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#TransatTrevor Community Stories for Trans Day of Visibility

At The Trevor Project, we may be an all-remote workforce, but we understand the importance of building community. Our affinity groups allow for members of our teams with similar experiences and identities to share stories, find support, and forge solidarity. We asked some of the members of our #TransatTrevor channel what Trans Day of Visibility meant to them; we’re reminded that for Trevor staff, our mission is personal. Many of us are just LGBTQ+ young people who grew up and are here because we are trying to build the brighter future for the next generation that we ourselves dreamed of…
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Women’s History is Trans History

Women’s History Month is meant to commemorate women’s vital contributions to society, and while we know a lot about the Suffragettes and Title IX, people like Sojourner Truth and Billie Jean King, trans women have been historically left out of the month-long recognition. Advancements in rights for the entire LGBTQ+ community can be traced back to the tireless efforts and creative resistance of trans women. Because of the double forces of transphobia and misogyny, fundamental rights many take for granted, like housing, employment, medical care, and social support, remain difficult to attain for trans women and transfeminine people. LGBTQ+ history…
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Chicago’s Citypill, Where Queer Goes Without Saying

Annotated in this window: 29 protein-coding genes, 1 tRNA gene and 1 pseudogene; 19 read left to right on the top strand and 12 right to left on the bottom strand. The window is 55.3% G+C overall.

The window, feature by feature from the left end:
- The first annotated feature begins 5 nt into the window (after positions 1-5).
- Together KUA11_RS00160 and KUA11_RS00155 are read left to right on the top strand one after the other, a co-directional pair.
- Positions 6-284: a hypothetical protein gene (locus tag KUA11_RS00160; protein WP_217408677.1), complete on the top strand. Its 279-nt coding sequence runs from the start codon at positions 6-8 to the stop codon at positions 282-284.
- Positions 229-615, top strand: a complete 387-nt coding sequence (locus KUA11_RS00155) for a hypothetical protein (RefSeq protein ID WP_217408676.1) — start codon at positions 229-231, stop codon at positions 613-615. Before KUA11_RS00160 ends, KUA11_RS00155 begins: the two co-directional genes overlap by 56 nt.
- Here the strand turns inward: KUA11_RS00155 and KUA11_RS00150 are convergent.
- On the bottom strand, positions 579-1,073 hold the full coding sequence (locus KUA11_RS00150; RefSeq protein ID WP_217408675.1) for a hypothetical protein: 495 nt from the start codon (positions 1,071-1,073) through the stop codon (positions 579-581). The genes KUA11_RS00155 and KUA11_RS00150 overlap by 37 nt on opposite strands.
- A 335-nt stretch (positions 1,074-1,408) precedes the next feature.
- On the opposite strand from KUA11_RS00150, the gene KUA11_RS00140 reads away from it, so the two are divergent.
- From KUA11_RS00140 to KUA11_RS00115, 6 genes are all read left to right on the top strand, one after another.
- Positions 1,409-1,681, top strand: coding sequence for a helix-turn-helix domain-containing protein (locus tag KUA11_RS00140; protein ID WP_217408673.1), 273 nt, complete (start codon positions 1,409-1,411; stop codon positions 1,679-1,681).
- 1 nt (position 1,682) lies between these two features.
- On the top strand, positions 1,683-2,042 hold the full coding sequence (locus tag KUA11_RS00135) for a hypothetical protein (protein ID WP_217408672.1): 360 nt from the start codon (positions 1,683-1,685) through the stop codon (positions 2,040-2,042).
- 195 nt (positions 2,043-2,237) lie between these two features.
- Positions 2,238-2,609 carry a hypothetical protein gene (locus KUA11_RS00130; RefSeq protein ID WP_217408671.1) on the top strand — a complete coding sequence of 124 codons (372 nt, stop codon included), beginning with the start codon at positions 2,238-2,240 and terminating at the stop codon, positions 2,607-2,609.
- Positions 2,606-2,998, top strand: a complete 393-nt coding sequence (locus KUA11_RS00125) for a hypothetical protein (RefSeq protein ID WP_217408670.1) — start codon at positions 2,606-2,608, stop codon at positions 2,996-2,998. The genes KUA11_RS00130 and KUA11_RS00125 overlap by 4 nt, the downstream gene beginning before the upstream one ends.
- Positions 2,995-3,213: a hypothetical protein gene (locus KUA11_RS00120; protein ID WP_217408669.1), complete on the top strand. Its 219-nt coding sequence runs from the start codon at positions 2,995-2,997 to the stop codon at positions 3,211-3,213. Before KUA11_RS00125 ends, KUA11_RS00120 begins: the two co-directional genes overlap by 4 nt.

Chicago’s DIY music scene is as exciting and dynamic as the people who live here — every weekend offers opportunities to see punk shows, DJ sets, avant-garde noise, performance art, rappers, jazz and blues bands, and more, and more. And even though Chicago has so much to offer, if you don’t branch out, it can appear like the dominating force is punk bands lead by white cis guys. No shade to those punk bands (I love many of them!), but I spent my adolescence in the DIY punk scene. After many years, the same chord progressions can get monotonous. And…
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Train the Trainer: New Educational Program for LGBTQ+ Allies

When inclusive spaces come under attack by lawmakers across the country, the need for education grows greater. When adults are given the proper tools and training, they transform into supportive allies, which can make all the difference in defending against those attacks.  At The Trevor Project, our Education team helps adults (educators, coaches, community leaders and more) understand the needs of LGBTQ+ young people. We equip them with the knowledge they need to affirm, uplift, and advocate for those young people. We empower people to become the best allies they can be — especially important considering the impact supportive adults…
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Valentine’s Day and the Power of Affirmation

Many of us may think of the obligatory V-Day dinners with a romantic partner and exchanging candy at work and school, but we don’t often think about affirming love during the holiday. During the first week of February, The Trevor Project invited ten incredible LGBTQ+ young people on set in Pasadena to capture their stories for our 2024 Pride campaign. Members of the content team had the opportunity to film with, talk with, and laugh with these trailblazing young people hailing from Albany to Jacksonville, Milwaukee to Nashville, Philadelphia to San Diego. Directing the interviews for our social room, I…